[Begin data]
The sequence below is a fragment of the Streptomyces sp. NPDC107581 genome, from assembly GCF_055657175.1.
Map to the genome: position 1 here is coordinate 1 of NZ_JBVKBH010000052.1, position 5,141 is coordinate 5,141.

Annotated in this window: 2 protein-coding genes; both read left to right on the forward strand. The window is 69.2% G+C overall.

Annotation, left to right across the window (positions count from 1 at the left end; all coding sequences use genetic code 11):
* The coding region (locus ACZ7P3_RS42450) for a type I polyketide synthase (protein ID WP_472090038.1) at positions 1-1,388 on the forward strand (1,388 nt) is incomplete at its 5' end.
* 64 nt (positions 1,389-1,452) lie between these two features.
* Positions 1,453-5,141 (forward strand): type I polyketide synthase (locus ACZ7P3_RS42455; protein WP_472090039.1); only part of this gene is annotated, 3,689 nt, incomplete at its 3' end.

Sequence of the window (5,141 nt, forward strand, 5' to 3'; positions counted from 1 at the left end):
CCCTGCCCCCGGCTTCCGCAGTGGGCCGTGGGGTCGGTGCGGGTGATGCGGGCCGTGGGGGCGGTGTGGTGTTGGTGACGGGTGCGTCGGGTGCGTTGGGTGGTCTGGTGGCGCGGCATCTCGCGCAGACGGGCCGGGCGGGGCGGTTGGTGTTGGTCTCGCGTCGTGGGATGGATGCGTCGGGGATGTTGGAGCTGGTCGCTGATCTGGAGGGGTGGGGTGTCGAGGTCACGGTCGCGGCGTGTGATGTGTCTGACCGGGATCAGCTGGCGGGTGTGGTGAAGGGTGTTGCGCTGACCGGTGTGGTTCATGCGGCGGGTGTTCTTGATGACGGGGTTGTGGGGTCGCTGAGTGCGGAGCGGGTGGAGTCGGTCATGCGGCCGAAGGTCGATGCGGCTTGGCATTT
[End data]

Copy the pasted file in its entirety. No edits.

The sequence below is a fragment of the Streptomyces sp. NPDC107581 genome, from assembly GCF_055657175.1.
Map to the genome: position 1 here is coordinate 1 of NZ_JBVKBH010000052.1, position 5,141 is coordinate 5,141.

Annotated in this window: 2 protein-coding genes; both read left to right on the forward strand. The window is 69.2% G+C overall.

Annotation, left to right across the window (positions count from 1 at the left end; all coding sequences use genetic code 11):
* The coding region (locus ACZ7P3_RS42450) for a type I polyketide synthase (protein ID WP_472090038.1) at positions 1-1,388 on the forward strand (1,388 nt) is incomplete at its 5' end.
* 64 nt (positions 1,389-1,452) lie between these two features.
* Positions 1,453-5,141 (forward strand): type I polyketide synthase (locus ACZ7P3_RS42455; protein WP_472090039.1); only part of this gene is annotated, 3,689 nt, incomplete at its 3' end.

Sequence of the window (5,141 nt, forward strand, 5' to 3'; positions counted from 1 at the left end):
CCCTGCCCCCGGCTTCCGCAGTGGGCCGTGGGGTCGGTGCGGGTGATGCGGGCCGTGGGGGCGGTGTGGTGTTGGTGACGGGTGCGTCGGGTGCGTTGGGTGGTCTGGTGGCGCGGCATCTCGCGCAGACGGGCCGGGCGGGGCGGTTGGTGTTGGTCTCGCGTCGTGGGATGGATGCGTCGGGGATGTTGGAGCTGGTCGCTGATCTGGAGGGGTGGGGTGTCGAGGTCACGGTCGCGGCGTGTGATGTGTCTGACCGGGATCAGCTGGCGGGTGTGGTGAAGGGTGTTGCGCTGACCGGTGTGGTTCATGCGGCGGGTGTTCTTGATGACGGGGTTGTGGGGTCGCTGAGTGCGGAGCGGGTGGAGTCGGTCATGCGGCCGAAGGTCGATGCGGCTTGGCATTT